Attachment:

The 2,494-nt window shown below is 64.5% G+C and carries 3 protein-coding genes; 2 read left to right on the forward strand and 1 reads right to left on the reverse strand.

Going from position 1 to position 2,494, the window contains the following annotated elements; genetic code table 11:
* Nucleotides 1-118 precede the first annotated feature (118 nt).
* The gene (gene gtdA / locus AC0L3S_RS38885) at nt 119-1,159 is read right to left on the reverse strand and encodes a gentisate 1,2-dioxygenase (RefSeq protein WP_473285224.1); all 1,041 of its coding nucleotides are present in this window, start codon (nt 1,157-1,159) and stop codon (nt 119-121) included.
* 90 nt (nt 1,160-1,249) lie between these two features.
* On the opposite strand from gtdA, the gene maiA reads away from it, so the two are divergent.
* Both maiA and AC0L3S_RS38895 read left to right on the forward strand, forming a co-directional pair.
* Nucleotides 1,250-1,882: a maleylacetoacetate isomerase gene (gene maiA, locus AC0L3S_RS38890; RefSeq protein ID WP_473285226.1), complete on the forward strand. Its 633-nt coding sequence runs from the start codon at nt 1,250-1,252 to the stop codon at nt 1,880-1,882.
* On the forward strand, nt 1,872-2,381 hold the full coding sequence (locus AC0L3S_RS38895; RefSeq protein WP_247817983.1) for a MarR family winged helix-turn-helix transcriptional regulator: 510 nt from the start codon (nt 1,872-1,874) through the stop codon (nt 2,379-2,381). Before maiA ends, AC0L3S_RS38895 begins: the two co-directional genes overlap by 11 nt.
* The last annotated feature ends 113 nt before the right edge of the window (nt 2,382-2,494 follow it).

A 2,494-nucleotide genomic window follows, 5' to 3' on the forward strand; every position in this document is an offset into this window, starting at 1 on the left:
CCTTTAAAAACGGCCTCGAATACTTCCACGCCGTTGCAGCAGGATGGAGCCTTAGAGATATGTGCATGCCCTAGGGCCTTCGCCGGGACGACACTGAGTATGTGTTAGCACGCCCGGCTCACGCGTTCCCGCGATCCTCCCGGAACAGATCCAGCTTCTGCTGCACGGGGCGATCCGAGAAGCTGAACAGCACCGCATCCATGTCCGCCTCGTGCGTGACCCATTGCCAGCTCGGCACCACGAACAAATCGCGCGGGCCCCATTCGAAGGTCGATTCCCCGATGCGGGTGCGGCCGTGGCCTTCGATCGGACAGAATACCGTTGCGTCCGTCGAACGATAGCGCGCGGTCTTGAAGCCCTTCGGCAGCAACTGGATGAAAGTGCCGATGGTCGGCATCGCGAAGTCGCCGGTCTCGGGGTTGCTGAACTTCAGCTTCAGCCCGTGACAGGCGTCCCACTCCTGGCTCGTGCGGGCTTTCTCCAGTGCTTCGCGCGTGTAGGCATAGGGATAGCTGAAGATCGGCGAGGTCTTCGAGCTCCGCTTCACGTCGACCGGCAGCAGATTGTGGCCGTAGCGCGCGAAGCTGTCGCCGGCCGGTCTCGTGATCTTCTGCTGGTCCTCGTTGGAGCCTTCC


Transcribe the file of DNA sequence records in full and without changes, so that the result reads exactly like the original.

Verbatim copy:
The 2,494-nt window shown below is 64.5% G+C and carries 3 protein-coding genes; 2 read left to right on the forward strand and 1 reads right to left on the reverse strand.

Going from position 1 to position 2,494, the window contains the following annotated elements; genetic code table 11:
* Nucleotides 1-118 precede the first annotated feature (118 nt).
* The gene (gene gtdA / locus AC0L3S_RS38885) at nt 119-1,159 is read right to left on the reverse strand and encodes a gentisate 1,2-dioxygenase (RefSeq protein WP_473285224.1); all 1,041 of its coding nucleotides are present in this window, start codon (nt 1,157-1,159) and stop codon (nt 119-121) included.
* 90 nt (nt 1,160-1,249) lie between these two features.
* On the opposite strand from gtdA, the gene maiA reads away from it, so the two are divergent.
* Both maiA and AC0L3S_RS38895 read left to right on the forward strand, forming a co-directional pair.
* Nucleotides 1,250-1,882: a maleylacetoacetate isomerase gene (gene maiA, locus AC0L3S_RS38890; RefSeq protein ID WP_473285226.1), complete on the forward strand. Its 633-nt coding sequence runs from the start codon at nt 1,250-1,252 to the stop codon at nt 1,880-1,882.
* On the forward strand, nt 1,872-2,381 hold the full coding sequence (locus AC0L3S_RS38895; RefSeq protein WP_247817983.1) for a MarR family winged helix-turn-helix transcriptional regulator: 510 nt from the start codon (nt 1,872-1,874) through the stop codon (nt 2,379-2,381). Before maiA ends, AC0L3S_RS38895 begins: the two co-directional genes overlap by 11 nt.
* The last annotated feature ends 113 nt before the right edge of the window (nt 2,382-2,494 follow it).

A 2,494-nucleotide genomic window follows, 5' to 3' on the forward strand; every position in this document is an offset into this window, starting at 1 on the left:
CCTTTAAAAACGGCCTCGAATACTTCCACGCCGTTGCAGCAGGATGGAGCCTTAGAGATATGTGCATGCCCTAGGGCCTTCGCCGGGACGACACTGAGTATGTGTTAGCACGCCCGGCTCACGCGTTCCCGCGATCCTCCCGGAACAGATCCAGCTTCTGCTGCACGGGGCGATCCGAGAAGCTGAACAGCACCGCATCCATGTCCGCCTCGTGCGTGACCCATTGCCAGCTCGGCACCACGAACAAATCGCGCGGGCCCCATTCGAAGGTCGATTCCCCGATGCGGGTGCGGCCGTGGCCTTCGATCGGACAGAATACCGTTGCGTCCGTCGAACGATAGCGCGCGGTCTTGAAGCCCTTCGGCAGCAACTGGATGAAAGTGCCGATGGTCGGCATCGCGAAGTCGCCGGTCTCGGGGTTGCTGAACTTCAGCTTCAGCCCGTGACAGGCGTCCCACTCCTGGCTCGTGCGGGCTTTCTCCAGTGCTTCGCGCGTGTAGGCATAGGGATAGCTGAAGATCGGCGAGGTCTTCGAGCTCCGCTTCACGTCGACCGGCAGCAGATTGTGGCCGTAGCGCGCGAAGCTGTCGCCGGCCGGTCTCGTGATCTTCTGCTGGTCCTCGTTGGAGCCTTCC